Thee OhSees
is a band you should really be paying attention to as well. They have a new record called "Sucks Blood" that's equal parts dilated pupil psych swagger and a soft pillow to lay your fried mind on for the come down. Same thing goes for Gowns, not that they sound like Thee OhSees, just that you should probably be listening to them. There's a tune on their new album "Red State" that really got under my skin. It's called "White Like Heaven". It's a fever dream of a huge black humming monolith in a desert that you're floating towards, drawn by its energy, and once you reach it you just bask in its aura, suspended in its amniotic droning, oblivious to anything else going on in your fucked up little head. Listen to it here but so help me god don't you dare open your eyes and acknowledge the body you're imprisoned in and ruin it.

I don't mean to be so abstract but give me a break. I've been watching the films in the new Alejandro Jodorowsky box set. They've FINALLY been given a proper release. Jodorowsky has the rare combination of an unflinching artistic vision coupled with a complete lack of ego. These sort of movies would seem contrived and pretentious in less skilled hands. This is what William Blake would have been doing had film been his medium rather than ink and paper. I first saw El Topo about 8 years ago on a terrible VHS tape that seemed to be about a 6th generation dub, and it was in English no less. But now I've got that, Holy Mountain, Fando Y Lis, and an early short film called La Cravate about a girl that sells heads. To sweeten the deal, the soundtrack CDs for El Topo and Holy Mountain are included. I plan on writing a bit more on them once I've watched them a few more times. Until then, be good.

Wednesday, April 11, 2007

Terrible Black Ponys

I put on Pavement's Crooked Rain, Crooked Rain for the first time in who knows how long just now and I forgot how perfectly that album crystallizes the claustrophobic apathetic feeling that your reach will probably always exceed your grasp. To me it always sounds like idealism's quiet resignation to slow death at the hands of realism, while your escapist tendency rears its shaggy head with a "whatever" smirk plastered across its face and heavy lidded eyes.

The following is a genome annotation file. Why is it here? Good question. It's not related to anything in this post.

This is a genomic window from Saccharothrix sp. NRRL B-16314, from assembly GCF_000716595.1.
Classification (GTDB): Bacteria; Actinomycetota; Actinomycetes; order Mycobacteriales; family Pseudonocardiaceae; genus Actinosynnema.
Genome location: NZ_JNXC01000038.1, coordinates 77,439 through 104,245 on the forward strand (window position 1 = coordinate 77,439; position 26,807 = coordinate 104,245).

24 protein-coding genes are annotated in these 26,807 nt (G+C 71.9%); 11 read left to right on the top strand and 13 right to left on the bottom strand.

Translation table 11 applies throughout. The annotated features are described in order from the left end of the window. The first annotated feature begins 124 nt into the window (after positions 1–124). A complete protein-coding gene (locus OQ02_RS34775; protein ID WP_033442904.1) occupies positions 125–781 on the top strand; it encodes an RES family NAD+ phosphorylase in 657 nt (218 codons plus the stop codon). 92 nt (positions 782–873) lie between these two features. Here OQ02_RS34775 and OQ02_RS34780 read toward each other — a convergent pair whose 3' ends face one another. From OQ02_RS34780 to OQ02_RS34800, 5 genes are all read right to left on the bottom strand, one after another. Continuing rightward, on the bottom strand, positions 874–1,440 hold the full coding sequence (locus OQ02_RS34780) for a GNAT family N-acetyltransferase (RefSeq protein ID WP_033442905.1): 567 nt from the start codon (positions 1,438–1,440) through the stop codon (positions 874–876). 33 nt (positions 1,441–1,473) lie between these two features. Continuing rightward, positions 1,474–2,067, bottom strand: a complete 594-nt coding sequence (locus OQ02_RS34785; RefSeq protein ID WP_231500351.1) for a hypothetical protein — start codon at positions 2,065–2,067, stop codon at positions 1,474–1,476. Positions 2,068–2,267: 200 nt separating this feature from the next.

I'm seriously not always in such an existential funk. For real. You should've seen me last Friday at the Magic Stick. I was having fun! I got there just in time to see local band The Terrible Twos take the stage. In the grand tradition of rock and roll misnomers, there were five members in the band. It would be easy to slap the "art punk" label on them since they're young, loud, and snotty but they have a keyboard player too. The truth of the matter is they just have a great, raw DIY aesthetic where musical prowess takes a backseat to the fire in your belly that you have to get out somehow. That sort of thing goes beyond any half-assed genre and sub-genre tags. Plus there were kids with honest-to-god mohawks there to see them. I'm not talking about some gentrified faux-hawk, these were big, spiky, fuck-off blue and green mohawks. They're like four leaf clovers, pretty rare to find one and it almost makes you want to go buy a lottery ticket when you see more than 3 in the same place. But the real reason I came to the show was playing next. This band makes Detroit crowds dance, and that's no small feat. Sleater-Kinney played a legendarily lackluster show in Detroit once, and had the balls to blame the crowd for "not giving them any energy". Well listen hun, I just worked 8 hours and paid too much for a shitty beer, so excuse me if I'm not doing cartwheels to your textbook indie rock. Maybe if you played something I can shake my ass too I would move more. Maybe if you were more like the Black Lips you wouldn't have a problem energizing a crowd. They were even a little more subdued this time, and still managed to have a room full of weird white kids spazzing out instead of standing with their arms crossed smoking cigarettes. And by subdued I mean I didn't see any nudity, random spontaneous hook-ups, broken bottles, or bloodied faces on the dance floor like the other times I've seen them. There was still plenty of scuzzy-fuzzy-primal-psychedelic-synapse-sizzling garage punk power to leave everyone sweaty. And unfortunately, unlike the Tijuana gig featured here, there wasn't any head butts or self-love performed by female audience members, but I wasn't really expecting all that. As fucked up as Detroit is, its nothing compared to Tijuana. Dirt cheap booze, unlimited access to pharmaceuticals, and ladies fucking donkeys make a town crazier than harsh winters and rampant unemployment. But, as an added bonus, one of the guitar players looks like a hobbit with a Paul Wall grill. You'll have to take my word for it because my camera was fucked up and I wasn't able to get any pics. The only complaint I can register is that they weren't the last band. On their previous Detroit stop they were in the opening slot as well, but The Dirtbombs played next, one of the few bands whose live show wouldn't disappoint after seeing the Black Lips. This night was a different story altogether as The Ponys were the headlining band. Don't get me wrong, I dig The Ponys. You can kinda tell that everyone in the band had an intense, all-consuming crush on bands like Ride and the Pale Saints at some point, and probably aren't strangers to an occasional bong hit or blotter tab. I love all that stuff too, but I wasn't in the mood for it after the previous set. I felt sort of like how your girlfriend must feel when you're fooling around and she comes before you do and then afterwards she's not that into it anymore. At that point she's thinking about shoes or something. So, sorry The Ponys, I still like you and all but the Black Lips made me feel like a lady and it weirded me out so I went home halfway through your set. We'll try again next time.